Unveiling the Veil

4 Apr

Unveiling the Veil


By Wanjala Wafula


A week ago, I travelled to the city where the sea comes to rest and the stars illuminate the sky each night. Place where pre-historic monuments allure the shoreline and whose residents deem temperance. A warm place, everlastingly prepared for the fervent, bouncy and the equipped. City of the civilized who sport gaudy white gowns, bare torso tourists hovering around and veiled fussily walking beauties. As Ramadhan Rajab put it “Mombasa is a metropolis that never slumbers”


Most women and girls in the city are typically clad in the venerated black gear popularly known as Bui Bui (Veil). They meticulously walk radiating buoyancy and content. Their style of talk like their Arabic body paintings is exceptional. They are known for their stringent devotion to their Muslim faith and “obedience” to their husbands even in the countenance of adversity. Their public extol of their spouses is second to none. Nevertheless, a closer glance at them exposes a deep sense of vagueness and apprehension. It divulges a sense of people at crossroads and yearning for help.

 They are victims of a faith that has relegated them to the position of lesser beings as well as rigorous traditions that relentlessly remind them that they are to be seen and used and not to be heard and respected. Most of them are married off before they are hardly fifteen through arranged marriages or to men who are older than their fathers. They face each day with hesitation as their destiny is desolately in the hands of their spouses, religion, culture and parents. “We have no voice and power in this community. My six year old son can insult me or another woman and we are not allowed to answer back. We are just women, we are tools for child bearing” laments Hijab Nuria as she goes on with her daily chores in Mombasa’s old town on the Kenyan coast.

Their voices are muted even as many of them continue to be fatalities of domestic violence and intense decadence. The archaic cultural practices and values remain hurdles to the realization of the rights and freedoms of women. Negative masculinity is common practice as wife battering and exploitation are practiced with impunity. “A stroke (bakora as is commonly called) is a sign of love and nobody complains about it because it has been practiced since time in memorial. He beats me averagely twice a week but he does it in private”, affirms Asha lwenga, a fish trader at Kinondo beach. “Sometimes he comes home and beats us all then picks the one he wants to spent the night with” jumps in 22 year old Zainabu who also revealed that she is the third five to a 65 year old man.

Polygamy and unjustifiable divorce are enshrined both culturally and religiously. Marriages can be terminated at the stroke of a pen thus through the pronouncement of a decree or talaka as is commonly called. “I recently went to court to have a divorce nullified because the man sent a text message to the wife asking her to pack and go. It’s exceedingly intricate to be a woman in this part of the world and a Muslim at the same time” laments lawyer Nuria Hamisi whose law firm defends the rights and liberties of Muslim women in Kenya.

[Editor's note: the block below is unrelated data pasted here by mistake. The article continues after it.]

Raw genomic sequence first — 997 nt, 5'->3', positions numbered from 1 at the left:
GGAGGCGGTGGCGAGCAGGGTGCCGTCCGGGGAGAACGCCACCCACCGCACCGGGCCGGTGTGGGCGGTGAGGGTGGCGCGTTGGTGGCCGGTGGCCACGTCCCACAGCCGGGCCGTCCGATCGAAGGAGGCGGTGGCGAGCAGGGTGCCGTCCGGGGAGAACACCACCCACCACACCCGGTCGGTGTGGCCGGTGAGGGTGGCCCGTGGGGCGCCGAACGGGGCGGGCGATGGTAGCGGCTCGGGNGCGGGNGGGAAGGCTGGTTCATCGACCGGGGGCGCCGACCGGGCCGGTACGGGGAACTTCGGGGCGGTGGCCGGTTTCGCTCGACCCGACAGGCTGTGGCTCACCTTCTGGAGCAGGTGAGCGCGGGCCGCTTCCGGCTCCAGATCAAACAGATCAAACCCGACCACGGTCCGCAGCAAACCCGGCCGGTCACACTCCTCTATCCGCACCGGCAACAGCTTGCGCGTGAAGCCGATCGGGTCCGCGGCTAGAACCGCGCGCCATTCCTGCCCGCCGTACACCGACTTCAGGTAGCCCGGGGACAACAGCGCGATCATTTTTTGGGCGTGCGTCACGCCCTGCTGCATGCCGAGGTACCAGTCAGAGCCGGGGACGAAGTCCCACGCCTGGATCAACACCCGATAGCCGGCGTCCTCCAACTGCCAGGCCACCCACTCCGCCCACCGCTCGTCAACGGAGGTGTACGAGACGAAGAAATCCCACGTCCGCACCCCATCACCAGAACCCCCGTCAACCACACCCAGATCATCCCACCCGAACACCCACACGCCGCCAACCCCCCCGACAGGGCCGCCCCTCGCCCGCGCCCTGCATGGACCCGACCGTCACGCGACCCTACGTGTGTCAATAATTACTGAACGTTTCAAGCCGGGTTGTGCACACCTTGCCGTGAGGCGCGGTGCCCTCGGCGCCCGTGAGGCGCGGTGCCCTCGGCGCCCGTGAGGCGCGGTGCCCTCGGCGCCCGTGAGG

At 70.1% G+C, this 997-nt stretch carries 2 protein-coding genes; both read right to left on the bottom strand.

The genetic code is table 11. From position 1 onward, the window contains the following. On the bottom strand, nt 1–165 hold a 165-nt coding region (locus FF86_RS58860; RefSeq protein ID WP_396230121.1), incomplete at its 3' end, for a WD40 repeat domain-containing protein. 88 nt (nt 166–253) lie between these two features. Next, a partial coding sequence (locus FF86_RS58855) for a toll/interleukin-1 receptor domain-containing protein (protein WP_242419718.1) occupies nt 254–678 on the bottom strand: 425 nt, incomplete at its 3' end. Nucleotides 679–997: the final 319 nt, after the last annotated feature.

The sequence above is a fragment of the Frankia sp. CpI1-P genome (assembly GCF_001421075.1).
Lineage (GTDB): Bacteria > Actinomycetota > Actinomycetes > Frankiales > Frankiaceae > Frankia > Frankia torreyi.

The stigma and trauma associated with divorce has left many women in abusive marriages. Their lives are plagued by extreme poverty. Their rights are trodden upon and their freedoms curtailed. They face extra risks and deprivations as they are systematically denied their human rights to access, own, control or inherit land and property. Gender inequality, power dynamics in sexual relations and women’s lack of economic empowerment relate directly to patterns of poverty and enhanced vulnerability for women. There is need to challenge adherence to male-dominated traditions of property ownership and confront the continuation of gender biases, stereotypes and myths as conduits to the enhanced women’s empowerment and their long struggle for equality and justice.

According to Dr Shasha Kumar, a private practicing reproductive health expert based in Mombasa, accepted gender norms for women also drive poor health outcomes. Women and girls, for their part, are socialized to be relatively passive, to be uninformed and uneducated regarding sexual and reproductive health. Moreover, socially condoned behaviors and norms reinforce passivity and discourage women from participating fully in school, in community life or in the formal economy.

In my view the basis and issues linked with men’s use of violence against women and prevent inequality are numerous, intricate and intertwined. Clearly, the reasons or underlying factors related to men’s violence against women are deeply rooted in the social construction of masculinity.  Men’s violence against women is frequently seen as a valid form of expression for men, who may not be socially allowed or encouraged to express emotions in other ways

As depravity, inequality and exploitation against women and girls continue, most organizations and institutions in Kenya have failed to develop effective approaches to work with men and boys especially those from the Muslim fraternity. In my view, Sexual- and Gender based violence (SGBV) is a fundamental violation of human rights, it amounts to a national health crisis, and it is a serious obstacle to development in Kenya. GBV contributes to other major challenges such as the spread of HIV and AIDS, maternal mortality, and a multigenerational cycle of poverty. This hinders millions of women Kenya from fully enjoying their human rights and achieving optimum fulfilment.


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